Firstly, this is not just a corny title, it is a self-conscious, referential, corny title.
Secondly, OMG, I’m leaving, like, tomorrow.
So this is a post to tell you that Blotting paper will be temporarily on hold. I’m thinking two weeks, but it might be more.
Someone (you know who you are, and hi!) asked me if I was planning to change blog locations because of my moving to the States. The question baffled me at the time, but it made more sense after she explained and after I thought about it a bit. A place — a new country — can mean a new or different person, with new or different interests, ways of writing and seeing things. Not that any such changes will happen instantly, but that something is bound to happen.
That said, I’m not planning to move from this URL. It’s a lovely, comfy place Phill has given me, and he also tells me that you can now type www.blottingpaper.toothsoup.com and reach this space (i.e. both URLs work).
The content of this blog will likely change and not change — much the way it has been changing and not changing these past couple of years. I can’t say for sure what it’s going to be like, but I imagine
- there will be fewer posts about events in Bangalore; I expect to still get email invites, and if there’s something absolutely wonderful happening, I will definitely advertise it.
- there will probably be some writing about my experience with the MFA workshops and other classes, and my totally awesome classmates.
- there will definitely be a post on the process of applying to an MFA program, as emails indicate I should do that.
- I will keep writing about the books and movies I’ve been reading/watching, though I expect I’ll be reading a lot more American poetry.
- I will be writing very serious anthropological essays about American society — Look how they walk! They talk! They eat!
Dear Americans, I can’t wait to meet you. Be nice to me.
This was to be a much longer post, but I have very little time. I still have to finish packing. Also: buying gift paper and wrapping the presents I got for my parents, my brother, and my cousin and his wife, to whom I’m very close. And shopping for little, little things.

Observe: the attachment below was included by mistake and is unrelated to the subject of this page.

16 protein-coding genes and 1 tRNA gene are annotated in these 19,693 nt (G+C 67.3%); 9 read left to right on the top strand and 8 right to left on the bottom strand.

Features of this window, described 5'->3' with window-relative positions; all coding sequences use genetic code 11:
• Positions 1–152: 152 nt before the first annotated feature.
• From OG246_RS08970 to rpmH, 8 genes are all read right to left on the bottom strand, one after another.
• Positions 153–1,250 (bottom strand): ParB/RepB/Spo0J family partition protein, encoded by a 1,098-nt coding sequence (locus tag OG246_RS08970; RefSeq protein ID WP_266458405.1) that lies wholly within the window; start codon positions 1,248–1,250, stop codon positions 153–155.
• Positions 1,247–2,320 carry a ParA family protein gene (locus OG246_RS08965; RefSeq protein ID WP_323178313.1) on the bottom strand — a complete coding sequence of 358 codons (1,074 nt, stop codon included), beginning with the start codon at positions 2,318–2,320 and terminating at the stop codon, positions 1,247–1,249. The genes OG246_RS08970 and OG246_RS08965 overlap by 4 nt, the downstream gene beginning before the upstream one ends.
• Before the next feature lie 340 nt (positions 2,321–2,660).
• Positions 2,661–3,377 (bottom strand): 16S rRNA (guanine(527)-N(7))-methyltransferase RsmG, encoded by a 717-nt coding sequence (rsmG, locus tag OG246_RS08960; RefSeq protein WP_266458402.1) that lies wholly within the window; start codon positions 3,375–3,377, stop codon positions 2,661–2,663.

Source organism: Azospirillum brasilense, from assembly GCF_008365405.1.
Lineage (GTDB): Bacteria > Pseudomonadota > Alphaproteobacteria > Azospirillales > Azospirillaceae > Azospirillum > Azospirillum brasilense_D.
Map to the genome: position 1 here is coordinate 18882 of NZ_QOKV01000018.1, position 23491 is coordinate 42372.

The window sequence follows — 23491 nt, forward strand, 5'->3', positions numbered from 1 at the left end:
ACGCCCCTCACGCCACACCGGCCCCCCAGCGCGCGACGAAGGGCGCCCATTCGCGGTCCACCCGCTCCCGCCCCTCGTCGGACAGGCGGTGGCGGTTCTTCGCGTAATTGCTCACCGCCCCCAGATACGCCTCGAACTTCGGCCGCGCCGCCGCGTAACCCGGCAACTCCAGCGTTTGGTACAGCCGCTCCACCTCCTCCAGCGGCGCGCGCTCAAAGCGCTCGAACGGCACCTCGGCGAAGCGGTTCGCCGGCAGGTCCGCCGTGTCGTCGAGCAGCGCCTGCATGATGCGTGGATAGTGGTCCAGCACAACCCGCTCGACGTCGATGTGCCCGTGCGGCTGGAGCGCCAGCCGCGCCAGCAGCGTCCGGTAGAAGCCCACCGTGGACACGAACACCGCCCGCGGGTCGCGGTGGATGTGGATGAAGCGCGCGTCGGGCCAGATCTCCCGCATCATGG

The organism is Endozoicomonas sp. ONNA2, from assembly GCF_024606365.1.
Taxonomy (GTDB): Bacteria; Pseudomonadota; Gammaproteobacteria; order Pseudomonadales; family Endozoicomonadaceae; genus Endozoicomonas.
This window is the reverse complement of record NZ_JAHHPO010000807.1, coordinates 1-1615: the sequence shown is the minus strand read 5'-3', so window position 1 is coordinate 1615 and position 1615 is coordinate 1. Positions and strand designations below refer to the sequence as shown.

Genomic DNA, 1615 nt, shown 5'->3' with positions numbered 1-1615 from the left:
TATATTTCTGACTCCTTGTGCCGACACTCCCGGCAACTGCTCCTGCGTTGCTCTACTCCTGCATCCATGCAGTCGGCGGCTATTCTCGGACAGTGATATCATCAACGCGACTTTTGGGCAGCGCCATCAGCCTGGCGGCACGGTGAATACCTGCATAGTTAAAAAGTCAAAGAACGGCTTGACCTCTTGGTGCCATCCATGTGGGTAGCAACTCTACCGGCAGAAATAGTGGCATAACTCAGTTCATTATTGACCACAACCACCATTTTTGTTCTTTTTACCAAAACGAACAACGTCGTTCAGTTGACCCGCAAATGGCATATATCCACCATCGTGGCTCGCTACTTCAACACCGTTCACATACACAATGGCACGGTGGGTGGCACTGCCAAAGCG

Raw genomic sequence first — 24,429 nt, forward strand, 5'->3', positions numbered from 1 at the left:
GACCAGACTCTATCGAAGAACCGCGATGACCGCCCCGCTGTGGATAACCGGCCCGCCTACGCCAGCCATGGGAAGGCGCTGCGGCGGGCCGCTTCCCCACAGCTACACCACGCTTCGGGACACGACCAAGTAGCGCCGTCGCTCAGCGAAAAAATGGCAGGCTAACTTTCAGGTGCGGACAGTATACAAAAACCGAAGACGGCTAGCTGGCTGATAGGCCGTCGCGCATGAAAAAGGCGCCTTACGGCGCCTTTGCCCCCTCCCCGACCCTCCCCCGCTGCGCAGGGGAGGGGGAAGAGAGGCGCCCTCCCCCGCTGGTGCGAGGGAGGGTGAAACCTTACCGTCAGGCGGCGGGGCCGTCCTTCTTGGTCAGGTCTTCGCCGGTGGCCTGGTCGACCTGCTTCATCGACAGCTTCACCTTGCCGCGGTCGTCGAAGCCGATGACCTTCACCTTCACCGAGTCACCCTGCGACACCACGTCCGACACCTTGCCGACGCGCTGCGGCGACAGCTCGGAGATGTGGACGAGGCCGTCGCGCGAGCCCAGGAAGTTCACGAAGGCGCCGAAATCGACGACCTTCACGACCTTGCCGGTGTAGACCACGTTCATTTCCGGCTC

These past couple of weeks have been insane. I’ve been shopping as if I had an only child and it was getting married. (Yes, it.) I have been buying presents left, right and centre (that’s an Indianism, isn’t it?) — mostly books for people I love. I have been meeting these people for lunch and coffee and booze and whatnot, for one last time. There have been hilarious instances in which I have said, ‘Bye! I’m going to miss you! I’m not going to see you for so so long!’ and then I see them the next day and do it all over again. I’m happy I got to meet a couple of friends who are so hard to get to: one who got married and now has this completely different life in which she has a driver all to herself and wears saris and makeup and I have to keep reminding her that people used to think we were twins; the other is a med student and well, you know how that is. One good thing about moving to another country is that the friends I couldn’t manage to meet/call can’t come after me and kill me. Well, most of them can’t.
On Sunday, we had a family thing at our house. Two of my cousins are also leaving for the States for postgraduate studies. One is leaving a week after me to go to NYC and the other is leaving two weeks later to go to LA. So it was a combined farewell lunch, which was hilariously fun. We ended up talking about all the crazy things we did as kids (not mentionable on this blog) and the three of us making insane plans to go to Mardi Gras and Mexico and Salt Lake City, for some absurd reason. Then came the Machado singalong.
If you’ve lived in Bangalore a while and have an interest in the music culture here, you will most probably have heard of the Singing Machados, especially Gerard Machado, who plays jazz. The Singing Machados are my second cousins; they’re quite a bit older and I don’t meet them much at all, but we’re related. The music gene is in our family, or in most of it. Most of my cousins sing and/or play an instrument. (I don’t, I suck.) Ever since we were little, Machado family gatherings have ended in a singing session, which includes bunches of old, mostly corny songs, and a few Konkani bailas. Hardly anyone speaks Konkani in my family, but song lyrics have their way of being remembered. The singing session hasn’t happened for a while, mostly because we (the cousins) have grown up and aren’t so easily corned into playing the guitar or piano for the adults. But I’m glad it happened this time. It was hilarious and fun, and somewhat embarrassing.
Oh, and I got presents. One of my favourites, and the only book (because I’ve been telling people not to get me books) is a rather lovely thing: